In January, I wrote a blog about the landmark case of United States v. Microsoft Corp. pending before the United States Supreme Court. You can read that blog here. The issue before the Court was whether a United States-based email service provider was required to disclose electronic communications within its control, but stored abroad, in response to a criminal warrant issued pursuant to the Stored Communications Act (“SCA”). My blog focused on the position of an amicus brief filed by some of the country’s leading e-discovery practitioners and professors, including Kilpatrick Townsend’s Global Discovery Counsel, Craig D. Cannon, which urged the Court to use the case as an opportunity to provide further guidance on the appropriate considerations of international comity to be weighed when dealing with a cross-border discovery dispute, as originally set forth in the case of Société Nationale Industrielle Aérospatiale v. United States, 482 U.S. 522 (1987). Following publication of my blog, the Court heard oral arguments on February 27, 2018. On April 17, 2018, the Court dismissed the case as moot after Congress passed an amendment to the SCA and the Government obtained a new warrant pursuant to the amended Act.
At oral argument on February 27, 2018, Microsoft’s counsel emphasized that international relations requires respect for local privacy laws. He stressed that countries around the world have a sovereign right to pass their own laws governing access to the emails stored on their soil, and the United States should be hesitant to reach into their lands and impose its position on who gets access to those emails. Adam Liptak, Must Tech Firms Provide Data Held Abroad? Justices Struggle to Apply 1986 Law, N.Y. Times (Feb. 27, 2018). However, Justices seemed more concerned with the proper interpretation of the SCA, enacted in 1986 before the dawn of the digital age. Several Justices suggested that Congress, rather than the Court, should define the limits of privacy in the digital age. Id. The potential conflicts with other countries’ laws also counseled in favor of Congress changing the law if it wished to do so. Amy Howe, Argument analysis: Justices divided over disclosure of overseas emails, SCOTUSblog (Feb. 27, 2018).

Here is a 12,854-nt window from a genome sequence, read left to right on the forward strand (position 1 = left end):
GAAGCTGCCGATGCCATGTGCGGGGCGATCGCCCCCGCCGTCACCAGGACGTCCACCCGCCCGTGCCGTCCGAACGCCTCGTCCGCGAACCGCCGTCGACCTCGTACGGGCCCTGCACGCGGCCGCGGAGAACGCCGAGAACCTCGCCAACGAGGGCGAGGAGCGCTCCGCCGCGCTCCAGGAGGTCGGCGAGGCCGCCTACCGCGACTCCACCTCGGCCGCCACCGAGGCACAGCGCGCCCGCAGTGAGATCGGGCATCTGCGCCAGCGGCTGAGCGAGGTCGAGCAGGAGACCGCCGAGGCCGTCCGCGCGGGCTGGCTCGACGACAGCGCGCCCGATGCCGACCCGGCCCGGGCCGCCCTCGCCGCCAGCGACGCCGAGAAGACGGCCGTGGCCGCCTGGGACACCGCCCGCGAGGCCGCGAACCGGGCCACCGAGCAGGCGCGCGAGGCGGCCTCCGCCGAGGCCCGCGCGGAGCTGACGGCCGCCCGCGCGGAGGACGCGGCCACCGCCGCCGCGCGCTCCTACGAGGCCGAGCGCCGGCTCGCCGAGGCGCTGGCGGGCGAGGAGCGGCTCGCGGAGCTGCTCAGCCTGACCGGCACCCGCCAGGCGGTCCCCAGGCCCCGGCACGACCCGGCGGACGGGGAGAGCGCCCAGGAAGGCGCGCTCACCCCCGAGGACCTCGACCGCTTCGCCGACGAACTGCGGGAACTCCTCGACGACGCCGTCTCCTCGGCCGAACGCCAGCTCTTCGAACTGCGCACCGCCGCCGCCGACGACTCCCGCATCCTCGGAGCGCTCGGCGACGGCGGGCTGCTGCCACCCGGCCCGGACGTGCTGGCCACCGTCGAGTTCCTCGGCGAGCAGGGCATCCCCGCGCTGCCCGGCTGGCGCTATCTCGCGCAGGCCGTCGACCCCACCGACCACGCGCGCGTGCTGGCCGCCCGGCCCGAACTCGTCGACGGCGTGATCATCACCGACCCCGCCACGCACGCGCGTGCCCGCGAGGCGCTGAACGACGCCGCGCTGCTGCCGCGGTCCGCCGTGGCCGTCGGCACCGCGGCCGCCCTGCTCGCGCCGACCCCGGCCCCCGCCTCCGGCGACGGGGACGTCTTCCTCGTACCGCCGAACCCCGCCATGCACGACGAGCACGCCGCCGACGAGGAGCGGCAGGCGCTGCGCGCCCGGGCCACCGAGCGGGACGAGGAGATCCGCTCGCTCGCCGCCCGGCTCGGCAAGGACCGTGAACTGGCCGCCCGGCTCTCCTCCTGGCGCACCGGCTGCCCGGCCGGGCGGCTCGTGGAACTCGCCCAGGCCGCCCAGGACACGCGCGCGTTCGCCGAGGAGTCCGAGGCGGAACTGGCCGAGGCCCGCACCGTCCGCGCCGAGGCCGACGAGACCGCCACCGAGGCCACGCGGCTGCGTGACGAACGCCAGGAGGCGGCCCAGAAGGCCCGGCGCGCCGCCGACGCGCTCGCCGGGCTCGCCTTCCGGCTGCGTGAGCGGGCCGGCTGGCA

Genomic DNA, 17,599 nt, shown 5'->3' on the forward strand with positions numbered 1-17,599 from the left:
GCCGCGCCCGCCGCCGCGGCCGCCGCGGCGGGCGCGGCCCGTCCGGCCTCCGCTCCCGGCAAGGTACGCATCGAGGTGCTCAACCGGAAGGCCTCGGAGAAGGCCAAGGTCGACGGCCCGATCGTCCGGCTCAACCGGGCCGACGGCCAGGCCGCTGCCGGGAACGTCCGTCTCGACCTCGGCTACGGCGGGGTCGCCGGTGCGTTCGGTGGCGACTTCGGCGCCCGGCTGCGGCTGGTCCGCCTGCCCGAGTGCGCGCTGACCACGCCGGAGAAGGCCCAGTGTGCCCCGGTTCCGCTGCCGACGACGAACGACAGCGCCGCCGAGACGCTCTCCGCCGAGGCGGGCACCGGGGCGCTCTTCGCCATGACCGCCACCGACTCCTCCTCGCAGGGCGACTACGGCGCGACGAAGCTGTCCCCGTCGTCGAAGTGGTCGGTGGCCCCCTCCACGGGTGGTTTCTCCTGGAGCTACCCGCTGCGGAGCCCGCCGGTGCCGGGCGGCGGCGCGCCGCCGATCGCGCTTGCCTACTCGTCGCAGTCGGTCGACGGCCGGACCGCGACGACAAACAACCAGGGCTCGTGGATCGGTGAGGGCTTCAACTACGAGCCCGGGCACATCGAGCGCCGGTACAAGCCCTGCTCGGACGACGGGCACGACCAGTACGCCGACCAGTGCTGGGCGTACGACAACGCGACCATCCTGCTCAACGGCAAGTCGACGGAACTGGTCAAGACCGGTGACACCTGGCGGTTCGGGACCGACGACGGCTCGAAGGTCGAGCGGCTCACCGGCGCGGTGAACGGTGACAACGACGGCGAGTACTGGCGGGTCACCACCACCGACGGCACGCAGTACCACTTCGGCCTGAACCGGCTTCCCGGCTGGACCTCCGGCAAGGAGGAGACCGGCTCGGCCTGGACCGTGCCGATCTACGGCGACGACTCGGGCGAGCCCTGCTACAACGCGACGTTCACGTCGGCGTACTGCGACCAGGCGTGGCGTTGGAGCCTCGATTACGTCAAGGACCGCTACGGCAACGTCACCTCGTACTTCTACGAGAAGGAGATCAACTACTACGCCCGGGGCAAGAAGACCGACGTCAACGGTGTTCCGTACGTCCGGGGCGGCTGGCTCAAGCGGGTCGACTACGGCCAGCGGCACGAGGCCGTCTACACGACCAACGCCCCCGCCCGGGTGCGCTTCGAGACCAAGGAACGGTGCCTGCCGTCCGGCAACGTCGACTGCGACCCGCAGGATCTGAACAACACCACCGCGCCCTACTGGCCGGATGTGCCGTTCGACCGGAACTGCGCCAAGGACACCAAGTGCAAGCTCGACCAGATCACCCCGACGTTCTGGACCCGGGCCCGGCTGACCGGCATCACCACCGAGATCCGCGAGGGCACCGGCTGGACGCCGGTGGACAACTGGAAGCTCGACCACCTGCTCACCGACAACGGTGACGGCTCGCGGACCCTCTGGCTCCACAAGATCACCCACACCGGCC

The CLOUD Act
Congress took the Court up on its invitation. On March 23, 2018, Congress enacted and the President signed the Clarifying Lawful Overseas Use of Data Act (“CLOUD Act”). The CLOUD Act amends the SCA by adding the following provision:
A [service provider] shall comply with the obligations of this chapter to preserve, backup, or disclose the contents of a wire or electronic communication and any record or other information pertaining to a customer or subscriber within such provider’s possession, custody, or control, regardless of whether such communication, record, or other information is located within or outside of the United States.
Thus, it is now clear that the SCA permits warrants for data stored overseas.
Following enactment of the CLOUD Act, the Government obtained a new warrant covering the information requested in the previous warrant pursuant to the new version of the SCA. As both parties agreed, the new warrant replaced the old warrant and no live dispute remained over the issue with respect to which certiorari had been granted. Accordingly, the Supreme Court issued a three-page per curiam opinion on April 17, 2018, vacating the judgment on review and remanding the case with instructions that it be dismissed as moot.
I have mixed feelings on this one. On the one hand, it is beneficial to have a thirty-plus year old statute clarified for purposes of the digital age at the behest of Congress. On the other hand, it is unfortunate that a rare opportunity for the Supreme Court to provide necessary clarity and guidance on the proper considerations in conducting an international comity analysis for purposes of international e-discovery has been missed.